28 Feb 2018
When is a
bool not a
bool? In Python, of course.
You see, once upon a time (specifically the late 80s and early 90s), some guy named Guido started implementing a new programming language. One that would be pragmatic, uncluttered, and compact, yet highly opinionated. It’s a neat language, but not without its drawbacks.
Most of my day-to-day work is done in Python. Just yesterday I discovered a most interesting quirk of the language. Because Python is a duck-typed language, values of one type can be frequently interpreted as values of another type. In fact, some of this is by design. In the Python “days of old”, there wasn’t even a
bool type – just
int values of
What I was working with in my codebase was a bit of logic to read an optional config value, check if it was an
int (intending for
False as a value to mean that the config flag was disabled) and if so, act accordingly with that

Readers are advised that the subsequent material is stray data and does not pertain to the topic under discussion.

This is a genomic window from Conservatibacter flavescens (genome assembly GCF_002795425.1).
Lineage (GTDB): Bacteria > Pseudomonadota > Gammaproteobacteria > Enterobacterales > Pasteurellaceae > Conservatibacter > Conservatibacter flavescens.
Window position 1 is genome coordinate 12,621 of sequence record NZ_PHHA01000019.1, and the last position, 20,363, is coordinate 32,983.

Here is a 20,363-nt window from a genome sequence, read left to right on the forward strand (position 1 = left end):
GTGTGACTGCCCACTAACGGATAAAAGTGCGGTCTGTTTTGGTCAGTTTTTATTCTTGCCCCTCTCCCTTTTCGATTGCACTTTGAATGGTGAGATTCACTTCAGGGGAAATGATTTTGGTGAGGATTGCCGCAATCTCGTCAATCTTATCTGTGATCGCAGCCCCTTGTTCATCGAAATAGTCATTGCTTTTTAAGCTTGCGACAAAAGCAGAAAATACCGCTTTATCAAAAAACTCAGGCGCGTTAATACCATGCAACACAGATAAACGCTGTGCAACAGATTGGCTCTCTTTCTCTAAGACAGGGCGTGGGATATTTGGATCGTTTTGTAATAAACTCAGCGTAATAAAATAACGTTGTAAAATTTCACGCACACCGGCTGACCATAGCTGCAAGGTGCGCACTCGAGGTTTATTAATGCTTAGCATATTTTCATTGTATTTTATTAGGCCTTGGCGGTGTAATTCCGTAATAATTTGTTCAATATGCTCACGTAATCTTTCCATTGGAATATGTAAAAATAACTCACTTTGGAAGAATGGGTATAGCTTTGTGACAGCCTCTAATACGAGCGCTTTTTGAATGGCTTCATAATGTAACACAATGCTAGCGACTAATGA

Anyway, here’s an approximation of the code used:
def scrambled_subset(query, config):
if isinstance(config.QUERY_LIMIT, int):
query = query.order_by(fn.RANDOM).limit(config.QUERY_LIMIT)
# More implementation
There was more going on overall here, but that’s the gist of it. The intended effect? If there was a limit configured, limit the query to that many rows. The limit was in play for some time, but then the need came to remove the limit – so I set
False, thinking “welp,
False definitely is not an
So, there I was watching the consumer of that (so I thought) un-limited query have no rows to act on. What the what? So I did some poking around the code.